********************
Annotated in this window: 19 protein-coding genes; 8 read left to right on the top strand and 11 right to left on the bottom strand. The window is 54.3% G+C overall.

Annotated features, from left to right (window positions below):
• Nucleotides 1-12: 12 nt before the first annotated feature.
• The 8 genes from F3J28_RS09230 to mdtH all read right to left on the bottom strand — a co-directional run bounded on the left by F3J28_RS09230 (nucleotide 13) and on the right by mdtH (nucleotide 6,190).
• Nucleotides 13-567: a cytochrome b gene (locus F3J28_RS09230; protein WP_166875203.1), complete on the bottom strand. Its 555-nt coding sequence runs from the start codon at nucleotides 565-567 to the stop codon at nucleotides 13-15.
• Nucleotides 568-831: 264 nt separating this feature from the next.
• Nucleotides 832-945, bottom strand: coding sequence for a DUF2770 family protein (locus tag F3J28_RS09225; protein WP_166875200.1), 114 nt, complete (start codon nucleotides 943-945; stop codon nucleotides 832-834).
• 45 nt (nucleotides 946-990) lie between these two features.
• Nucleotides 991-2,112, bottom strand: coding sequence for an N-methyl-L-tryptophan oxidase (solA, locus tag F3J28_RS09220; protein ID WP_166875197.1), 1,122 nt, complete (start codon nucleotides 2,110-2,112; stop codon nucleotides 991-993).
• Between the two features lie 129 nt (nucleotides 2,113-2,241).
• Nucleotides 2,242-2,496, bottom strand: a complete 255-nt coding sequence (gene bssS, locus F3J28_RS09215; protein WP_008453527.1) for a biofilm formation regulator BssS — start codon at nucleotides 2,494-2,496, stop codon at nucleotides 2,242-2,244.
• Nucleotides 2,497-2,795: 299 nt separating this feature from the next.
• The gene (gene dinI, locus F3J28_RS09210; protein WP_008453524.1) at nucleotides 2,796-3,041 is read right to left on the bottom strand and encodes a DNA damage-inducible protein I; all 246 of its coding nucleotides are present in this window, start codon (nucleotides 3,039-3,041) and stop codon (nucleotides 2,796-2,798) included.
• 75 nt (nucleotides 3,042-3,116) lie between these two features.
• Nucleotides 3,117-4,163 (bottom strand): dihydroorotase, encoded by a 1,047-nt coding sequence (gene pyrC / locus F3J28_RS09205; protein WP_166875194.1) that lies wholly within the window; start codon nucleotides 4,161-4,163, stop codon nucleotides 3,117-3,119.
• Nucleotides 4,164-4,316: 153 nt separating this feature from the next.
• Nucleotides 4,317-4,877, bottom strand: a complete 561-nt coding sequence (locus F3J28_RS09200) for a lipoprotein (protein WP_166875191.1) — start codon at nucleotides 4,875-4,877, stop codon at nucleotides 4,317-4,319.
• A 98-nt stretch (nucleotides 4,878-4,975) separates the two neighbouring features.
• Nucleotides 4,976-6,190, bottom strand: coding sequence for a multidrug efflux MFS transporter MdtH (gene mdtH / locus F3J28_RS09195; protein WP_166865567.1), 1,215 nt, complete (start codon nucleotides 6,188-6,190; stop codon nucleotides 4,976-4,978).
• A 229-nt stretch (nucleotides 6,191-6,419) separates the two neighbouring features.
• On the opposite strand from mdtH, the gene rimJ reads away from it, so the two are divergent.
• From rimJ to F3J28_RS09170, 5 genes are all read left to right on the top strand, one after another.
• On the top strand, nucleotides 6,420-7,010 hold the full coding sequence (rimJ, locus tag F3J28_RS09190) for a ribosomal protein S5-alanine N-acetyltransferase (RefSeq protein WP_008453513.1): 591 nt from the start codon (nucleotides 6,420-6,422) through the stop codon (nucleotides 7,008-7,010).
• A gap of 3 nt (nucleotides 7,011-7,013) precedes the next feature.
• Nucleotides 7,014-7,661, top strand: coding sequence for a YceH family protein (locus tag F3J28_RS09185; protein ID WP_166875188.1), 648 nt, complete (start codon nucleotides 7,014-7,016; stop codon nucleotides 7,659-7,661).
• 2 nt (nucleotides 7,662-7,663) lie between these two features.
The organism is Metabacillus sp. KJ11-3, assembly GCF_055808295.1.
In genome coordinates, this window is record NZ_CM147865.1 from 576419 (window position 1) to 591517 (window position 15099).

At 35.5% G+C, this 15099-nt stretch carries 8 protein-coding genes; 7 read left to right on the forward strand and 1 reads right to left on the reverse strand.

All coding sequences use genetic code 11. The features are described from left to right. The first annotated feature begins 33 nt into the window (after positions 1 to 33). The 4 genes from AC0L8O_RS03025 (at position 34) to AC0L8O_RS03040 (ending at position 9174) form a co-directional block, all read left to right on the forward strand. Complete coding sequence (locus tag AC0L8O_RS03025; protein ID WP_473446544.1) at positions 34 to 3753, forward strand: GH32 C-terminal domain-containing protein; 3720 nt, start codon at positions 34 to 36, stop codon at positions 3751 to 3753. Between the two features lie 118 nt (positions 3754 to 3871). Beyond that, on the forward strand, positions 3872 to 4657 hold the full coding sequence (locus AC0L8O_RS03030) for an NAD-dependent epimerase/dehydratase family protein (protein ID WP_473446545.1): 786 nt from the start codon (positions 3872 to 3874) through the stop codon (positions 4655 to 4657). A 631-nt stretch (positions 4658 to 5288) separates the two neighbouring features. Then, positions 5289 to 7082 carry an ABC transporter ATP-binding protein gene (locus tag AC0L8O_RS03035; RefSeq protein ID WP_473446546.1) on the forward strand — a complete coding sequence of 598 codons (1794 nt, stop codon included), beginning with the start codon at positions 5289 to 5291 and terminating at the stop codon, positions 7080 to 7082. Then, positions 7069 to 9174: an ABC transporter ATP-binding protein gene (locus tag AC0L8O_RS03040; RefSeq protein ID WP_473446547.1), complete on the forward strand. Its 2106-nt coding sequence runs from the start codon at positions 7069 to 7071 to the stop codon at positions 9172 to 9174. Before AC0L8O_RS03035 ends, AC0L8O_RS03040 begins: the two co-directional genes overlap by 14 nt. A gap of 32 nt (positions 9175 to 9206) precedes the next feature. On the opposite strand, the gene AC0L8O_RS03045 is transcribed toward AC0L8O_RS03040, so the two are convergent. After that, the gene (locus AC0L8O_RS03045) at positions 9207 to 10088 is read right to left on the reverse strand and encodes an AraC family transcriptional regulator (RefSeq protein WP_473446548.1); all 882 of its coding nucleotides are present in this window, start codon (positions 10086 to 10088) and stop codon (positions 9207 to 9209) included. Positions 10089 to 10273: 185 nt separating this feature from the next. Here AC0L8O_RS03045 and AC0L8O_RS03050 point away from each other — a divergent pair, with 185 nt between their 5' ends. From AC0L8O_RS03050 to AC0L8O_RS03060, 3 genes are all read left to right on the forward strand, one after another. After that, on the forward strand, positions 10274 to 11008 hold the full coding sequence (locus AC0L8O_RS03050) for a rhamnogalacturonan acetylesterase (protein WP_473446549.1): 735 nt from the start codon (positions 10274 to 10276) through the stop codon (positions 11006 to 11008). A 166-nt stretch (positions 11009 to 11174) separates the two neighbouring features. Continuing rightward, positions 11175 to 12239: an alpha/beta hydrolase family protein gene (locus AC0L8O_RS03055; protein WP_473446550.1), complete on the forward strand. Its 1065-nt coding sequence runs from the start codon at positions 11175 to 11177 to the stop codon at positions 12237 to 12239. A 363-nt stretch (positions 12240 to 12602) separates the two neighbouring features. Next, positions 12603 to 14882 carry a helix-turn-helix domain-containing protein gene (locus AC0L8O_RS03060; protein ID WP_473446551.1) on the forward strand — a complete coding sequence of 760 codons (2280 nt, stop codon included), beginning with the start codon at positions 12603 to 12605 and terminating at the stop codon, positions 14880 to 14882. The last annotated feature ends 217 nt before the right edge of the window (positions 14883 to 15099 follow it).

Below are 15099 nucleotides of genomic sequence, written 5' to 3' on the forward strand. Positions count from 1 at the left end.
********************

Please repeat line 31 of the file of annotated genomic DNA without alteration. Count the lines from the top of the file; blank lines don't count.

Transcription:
Below are 15099 nucleotides of genomic sequence, written 5' to 3' on the forward strand. Positions count from 1 at the left end.